A Tesla Model S spontaneously burst into flames at a California junkyard earlier this month and fire crews used thousands of gallons of water to put out the blaze, the Sacramento Metropolitan Fire District said.
In a statement on Facebook, the fire department shared a video and pictures of the electric vehicle that was involved in a major accident more than a month ago and was set to be dismantled at the wrecking yard.
“The vehicle was fully involved with fire on arrival and took a significant amount of time, water, and thinking outside the box to extinguish,” fire officials said. “Crews knocked the fire down, but the car kept re-igniting and off-gassing in the battery compartment.”
Battery-powered vehicles are known to be notoriously difficult to deal with when they catch fire. While electric vehicles catch fire less frequently than gas-powered cars, the use of lithium-ion batteries means the fires can burn for longer and be more intense.
The fire department worked together with on-site wrecking yard personnel to turn the Tesla on its side in order to gain access to the battery compartment underneath, but the car would still re-ignite from the residual heat.
In the end, responders dug a small pit and filled it with water, effectively submerging the vehicle’s battery compartment.
“The pit ultimately reduced the total amount of water needed, estimated at 4,500 gallons, and limited the runoff of contaminated water,” officials said. “The vehicle was fully extinguished, and no injuries were reported.”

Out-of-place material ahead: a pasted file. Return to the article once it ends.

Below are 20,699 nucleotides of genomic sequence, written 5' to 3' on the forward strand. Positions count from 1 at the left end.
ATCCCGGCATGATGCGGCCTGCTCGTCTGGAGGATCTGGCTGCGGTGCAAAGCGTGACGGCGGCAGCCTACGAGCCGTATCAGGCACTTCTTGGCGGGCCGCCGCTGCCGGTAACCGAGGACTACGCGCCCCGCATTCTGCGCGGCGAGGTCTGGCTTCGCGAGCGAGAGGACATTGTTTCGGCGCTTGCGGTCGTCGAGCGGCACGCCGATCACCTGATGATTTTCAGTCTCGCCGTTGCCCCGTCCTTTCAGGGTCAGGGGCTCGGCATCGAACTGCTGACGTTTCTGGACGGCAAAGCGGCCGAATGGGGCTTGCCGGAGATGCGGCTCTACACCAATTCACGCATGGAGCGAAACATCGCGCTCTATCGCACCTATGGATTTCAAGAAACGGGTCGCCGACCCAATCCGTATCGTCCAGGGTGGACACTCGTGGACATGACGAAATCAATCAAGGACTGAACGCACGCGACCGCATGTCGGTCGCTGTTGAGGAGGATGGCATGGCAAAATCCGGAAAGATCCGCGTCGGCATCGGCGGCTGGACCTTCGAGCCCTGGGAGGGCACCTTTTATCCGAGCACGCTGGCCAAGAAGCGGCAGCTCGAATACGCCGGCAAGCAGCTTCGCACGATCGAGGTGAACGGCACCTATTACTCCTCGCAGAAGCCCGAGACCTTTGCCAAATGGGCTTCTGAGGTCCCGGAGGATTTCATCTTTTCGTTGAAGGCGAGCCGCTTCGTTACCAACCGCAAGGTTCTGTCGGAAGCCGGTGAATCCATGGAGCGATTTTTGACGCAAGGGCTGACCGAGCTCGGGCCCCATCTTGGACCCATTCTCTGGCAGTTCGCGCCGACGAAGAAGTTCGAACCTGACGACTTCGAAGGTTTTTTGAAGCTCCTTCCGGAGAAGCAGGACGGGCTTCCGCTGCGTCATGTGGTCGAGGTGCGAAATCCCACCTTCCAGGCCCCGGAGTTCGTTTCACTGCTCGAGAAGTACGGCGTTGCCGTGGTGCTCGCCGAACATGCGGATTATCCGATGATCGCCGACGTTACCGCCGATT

Electric Vehicle Battery Fires
It is rare for an electric vehicle to catch fire spontaneously while parked and most fires come after a car accident, though there have been disturbing experiences reported from owners of battery-powered vehicles whose cars suddenly burst into flames, even while charging.
Last month, a Vancouver-area driver said he had to kick the window of his almost brand-new Tesla Model Y to escape a dangerous vehicle fire after the car lost power and trapped him inside.
Jamil Jutha was driving toward Mountain Highway in North Vancouver, Canada, on May 20 when the Model Y that he bought about eight months ago suddenly shut down, Vancouver-based CTV News reported.
As the cabin of the car started to fill with toxic smoke, Jutha said he wasn’t able to open the doors of the vehicle and began to panic. In order to escape, the man decided to break his way out of the car by kicking out the driver-side window.
If a Tesla’s power shuts down, there is a manual release to open the doors from the inside by lifting a mechanical release handle near the window switches.
“There is a manual release, but in the heat of the incident, that wasn’t intuitive to him and he kicked the window out and was able to escape and within a couple of minutes the vehicle did become fully engulfed in fire,” Brian Hutchinson, the chief firefighter of the District of North Vancouver Fire and Rescue Services, told the Daily Hive Vancouver news portal.
Hutchinson noted that Jutha is very fortunate to have “the wherewithal and the strength” to break the window out, adding that investigators took control of the vehicle to determine the cause of the blaze.